Australian ecommerce is evolving fast. Last year alone, NAB estimated that the Australian online retail market was worth A$24.2 billion in the 12 months leading up to December 2017. It’s no wonder why – greater choice, competitive prices and reliable merchants are just a few of the factors contributing to the rise in online retail.

For an ecommerce company, driving customers online requires well-executed, personalised marketing – the success of which lies in the regular delivery of relevant content, regardless of what life cycle stage the customer is in.

Online retailers must get their marketing right

A customer life cycle is the path a customer takes from their first contact as a prospect, through to their first purchase, to becoming a repeat customer. Marketers must deliver content that the customer wants to read, when they want to read it, in order to drive sales and improve visibility.


With the recent arrivals of ecommerce giants Amazon Australia and Alibaba, it is more important than ever for online retailers to get their marketing right. In fact, complacency is the surest way to lose touch with customers.

Instead marketers must continue to reach out to customers in creative and personal ways to strengthen brand affinity and solidify their position as a company that truly cares about each customer.
 
The call for personalisation brings with it tremendous interaction and life cycle management, especially when dealing with large databases.

The marketer has opportunities to communicate with the customer and provide information or incentives that help to move them along the customer life cycle. This requires:
 

Effective customer segmentation that addresses new and repeat customers

Part of managing the customer life cycle is staying focused on retention. Constant new customer acquisition is costly in terms of marketing and advertising dollars spent.

In fact, it can be anywhere from four to eight times more expensive to acquire a new customer than it is to retain an existing customer.

Therefore, marketers must encourage repeat buyers to remain engaged with the brand through cross- and upselling efforts. In addition, segmentation is critical to identify and differentiate recurring customer types and sub-segments.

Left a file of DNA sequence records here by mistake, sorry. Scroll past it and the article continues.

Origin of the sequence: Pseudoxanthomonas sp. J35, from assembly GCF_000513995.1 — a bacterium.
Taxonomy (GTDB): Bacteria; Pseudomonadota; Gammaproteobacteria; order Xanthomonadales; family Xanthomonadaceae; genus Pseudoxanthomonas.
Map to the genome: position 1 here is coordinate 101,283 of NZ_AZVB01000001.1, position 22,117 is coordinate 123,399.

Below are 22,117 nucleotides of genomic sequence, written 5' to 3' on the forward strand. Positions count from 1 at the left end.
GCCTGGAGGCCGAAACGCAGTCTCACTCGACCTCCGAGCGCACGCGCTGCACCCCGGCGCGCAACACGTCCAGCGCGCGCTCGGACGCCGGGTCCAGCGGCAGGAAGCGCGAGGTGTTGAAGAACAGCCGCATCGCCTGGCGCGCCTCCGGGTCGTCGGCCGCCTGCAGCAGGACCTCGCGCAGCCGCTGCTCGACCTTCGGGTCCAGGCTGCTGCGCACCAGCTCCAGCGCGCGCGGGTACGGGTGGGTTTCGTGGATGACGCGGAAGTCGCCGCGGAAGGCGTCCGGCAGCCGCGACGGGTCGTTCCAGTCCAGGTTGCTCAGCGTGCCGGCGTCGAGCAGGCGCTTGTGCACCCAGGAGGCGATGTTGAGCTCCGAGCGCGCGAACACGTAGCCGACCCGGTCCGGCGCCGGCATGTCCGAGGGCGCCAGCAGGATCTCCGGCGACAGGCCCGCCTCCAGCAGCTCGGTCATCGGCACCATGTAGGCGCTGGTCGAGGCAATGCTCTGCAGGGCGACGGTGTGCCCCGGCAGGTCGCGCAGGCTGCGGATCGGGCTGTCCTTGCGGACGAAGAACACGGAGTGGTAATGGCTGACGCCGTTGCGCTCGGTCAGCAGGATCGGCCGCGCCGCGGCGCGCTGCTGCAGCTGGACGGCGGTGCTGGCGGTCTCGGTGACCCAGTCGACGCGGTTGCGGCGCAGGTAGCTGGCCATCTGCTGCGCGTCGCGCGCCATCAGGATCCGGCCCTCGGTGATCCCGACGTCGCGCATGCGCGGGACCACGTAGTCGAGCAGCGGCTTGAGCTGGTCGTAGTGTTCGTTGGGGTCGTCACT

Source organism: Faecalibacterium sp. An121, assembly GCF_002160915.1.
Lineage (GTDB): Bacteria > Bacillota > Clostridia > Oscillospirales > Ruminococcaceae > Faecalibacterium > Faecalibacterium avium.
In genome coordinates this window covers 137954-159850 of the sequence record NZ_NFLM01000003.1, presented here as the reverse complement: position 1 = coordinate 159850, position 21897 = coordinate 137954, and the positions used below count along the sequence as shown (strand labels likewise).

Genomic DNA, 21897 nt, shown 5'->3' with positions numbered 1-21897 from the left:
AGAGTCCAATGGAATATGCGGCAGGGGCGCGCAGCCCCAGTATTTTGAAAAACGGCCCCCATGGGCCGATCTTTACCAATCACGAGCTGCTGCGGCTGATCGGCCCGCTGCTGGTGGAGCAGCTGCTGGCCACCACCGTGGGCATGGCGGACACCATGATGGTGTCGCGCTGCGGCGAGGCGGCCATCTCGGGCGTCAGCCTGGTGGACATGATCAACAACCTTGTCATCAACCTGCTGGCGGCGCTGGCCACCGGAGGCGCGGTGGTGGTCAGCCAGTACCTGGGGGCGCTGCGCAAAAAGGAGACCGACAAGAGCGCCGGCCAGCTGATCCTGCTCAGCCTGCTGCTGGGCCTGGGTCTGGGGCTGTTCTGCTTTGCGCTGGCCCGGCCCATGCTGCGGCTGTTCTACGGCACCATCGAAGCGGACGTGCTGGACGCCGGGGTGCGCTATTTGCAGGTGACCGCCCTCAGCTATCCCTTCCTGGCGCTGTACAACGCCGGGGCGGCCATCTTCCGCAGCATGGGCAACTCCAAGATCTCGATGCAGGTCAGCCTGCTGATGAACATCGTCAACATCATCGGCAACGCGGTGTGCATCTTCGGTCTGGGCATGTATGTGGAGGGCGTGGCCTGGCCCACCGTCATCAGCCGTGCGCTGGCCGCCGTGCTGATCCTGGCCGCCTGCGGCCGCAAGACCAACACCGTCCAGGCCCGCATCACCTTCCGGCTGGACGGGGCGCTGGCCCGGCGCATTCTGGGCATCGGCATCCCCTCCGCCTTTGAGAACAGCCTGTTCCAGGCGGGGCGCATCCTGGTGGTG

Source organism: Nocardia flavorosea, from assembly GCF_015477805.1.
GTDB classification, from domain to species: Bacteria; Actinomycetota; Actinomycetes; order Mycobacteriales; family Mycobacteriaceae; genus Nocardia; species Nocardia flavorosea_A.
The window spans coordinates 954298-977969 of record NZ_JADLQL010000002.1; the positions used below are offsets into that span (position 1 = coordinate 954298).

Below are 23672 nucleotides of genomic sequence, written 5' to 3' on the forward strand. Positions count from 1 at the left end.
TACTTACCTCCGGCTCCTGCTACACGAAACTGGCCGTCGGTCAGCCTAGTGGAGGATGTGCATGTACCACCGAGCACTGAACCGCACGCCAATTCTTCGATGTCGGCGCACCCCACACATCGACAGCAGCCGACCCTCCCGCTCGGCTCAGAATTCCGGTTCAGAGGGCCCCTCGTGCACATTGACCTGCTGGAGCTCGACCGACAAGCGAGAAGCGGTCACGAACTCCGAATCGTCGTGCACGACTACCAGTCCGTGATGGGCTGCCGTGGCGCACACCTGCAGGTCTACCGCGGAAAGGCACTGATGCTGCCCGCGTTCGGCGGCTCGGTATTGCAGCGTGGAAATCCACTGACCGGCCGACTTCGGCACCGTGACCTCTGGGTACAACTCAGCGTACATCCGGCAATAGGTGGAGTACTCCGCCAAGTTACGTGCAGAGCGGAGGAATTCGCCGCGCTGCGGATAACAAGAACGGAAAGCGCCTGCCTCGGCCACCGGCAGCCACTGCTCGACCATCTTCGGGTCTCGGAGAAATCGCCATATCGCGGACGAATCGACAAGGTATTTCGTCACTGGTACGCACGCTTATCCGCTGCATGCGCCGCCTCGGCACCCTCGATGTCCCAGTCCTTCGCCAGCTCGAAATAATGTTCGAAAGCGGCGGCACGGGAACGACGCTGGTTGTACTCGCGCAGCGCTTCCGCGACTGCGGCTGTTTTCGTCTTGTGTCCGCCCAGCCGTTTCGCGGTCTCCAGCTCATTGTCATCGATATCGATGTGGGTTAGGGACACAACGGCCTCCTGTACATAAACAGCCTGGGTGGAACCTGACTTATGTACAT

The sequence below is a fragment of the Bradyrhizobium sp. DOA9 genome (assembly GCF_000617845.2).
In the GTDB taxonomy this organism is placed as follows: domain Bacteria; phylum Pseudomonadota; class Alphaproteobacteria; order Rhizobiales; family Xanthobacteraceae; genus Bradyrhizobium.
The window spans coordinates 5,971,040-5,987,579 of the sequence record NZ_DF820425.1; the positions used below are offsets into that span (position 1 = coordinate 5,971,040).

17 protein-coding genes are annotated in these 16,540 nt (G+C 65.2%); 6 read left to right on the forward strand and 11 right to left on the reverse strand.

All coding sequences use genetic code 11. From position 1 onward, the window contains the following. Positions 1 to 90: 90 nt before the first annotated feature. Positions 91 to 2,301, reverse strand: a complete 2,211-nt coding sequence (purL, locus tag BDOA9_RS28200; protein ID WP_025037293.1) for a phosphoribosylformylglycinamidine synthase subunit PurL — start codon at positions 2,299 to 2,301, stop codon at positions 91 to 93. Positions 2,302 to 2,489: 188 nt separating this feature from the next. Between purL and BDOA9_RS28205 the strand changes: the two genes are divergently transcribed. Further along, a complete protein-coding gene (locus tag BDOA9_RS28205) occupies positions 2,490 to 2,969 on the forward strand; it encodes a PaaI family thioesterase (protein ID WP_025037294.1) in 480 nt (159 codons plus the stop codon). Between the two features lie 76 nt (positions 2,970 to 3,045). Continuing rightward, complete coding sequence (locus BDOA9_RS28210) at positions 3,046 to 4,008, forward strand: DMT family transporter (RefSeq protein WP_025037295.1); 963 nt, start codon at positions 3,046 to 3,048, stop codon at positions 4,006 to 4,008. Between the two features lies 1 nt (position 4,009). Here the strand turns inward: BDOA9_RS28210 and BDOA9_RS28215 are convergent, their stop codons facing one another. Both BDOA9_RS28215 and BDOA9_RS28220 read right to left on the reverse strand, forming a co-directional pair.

This helps marketers target their customers in a personalised way, which in turn leads to further purchases and service upgrades.

Efficient automation that responds to customer behaviour in real time

Acquiring a customer often begins with their registering on a website or signing up for a newsletter. Building a customer relationship is the first step in managing customer life cycles.

A double opt-in verification, where a special link is emailed to the new customer, combined with a follow-up welcome email, is crucial for setting the customer’s first impressions.

In life cycle management, timing is everything: marketers must interact with their customer at just the right moment. This is only possible via automation, because a human marketer could never respond to timely opportunities as fast or as accurately as an AI-enabled automation program.

Automation systems also allow the marketer to decide which customer behaviour will trigger which events. For example, every newsletter article that gets clicked, every cart that gets abandoned, and all the time a customer spends browsing online can trigger automated responses.

Proper testing to optimise automation

To maximise their impact, automated programs should constantly evolve based on customer responses. It’s easy to create a program and then complacently sit back and let the machine do its work, but that’s a very good way to continue sending ineffective emails to an ever-defecting contact list.

The key is to keep content fresh and optimised to target the right individuals. Automation makes it easy to set up A/B split testing and gauge the effectiveness of almost every aspect of a program.

To identify whether it makes sense to provide coupons or incentives in specific scenarios, marketers should test the email format, timing, and return of investment of an incentive versus no incentive, and simply use the most effective strategy. This is how automation can truly maximise the ROI of campaigns.

Historically, marketing has had to rely on intuition and best guesses. Some messages hit the desired target, but most missed.

However, in the increasingly competitive Australian ecommerce space, guessing is no longer enough. Australian online retailers looking to compete in the market, must seek scale and competitive edge.

Now, thanks to the growth of artificial intelligence-enabled automation, marketers have a wealth of tools at their disposal to nurture every customer through each life cycle stage.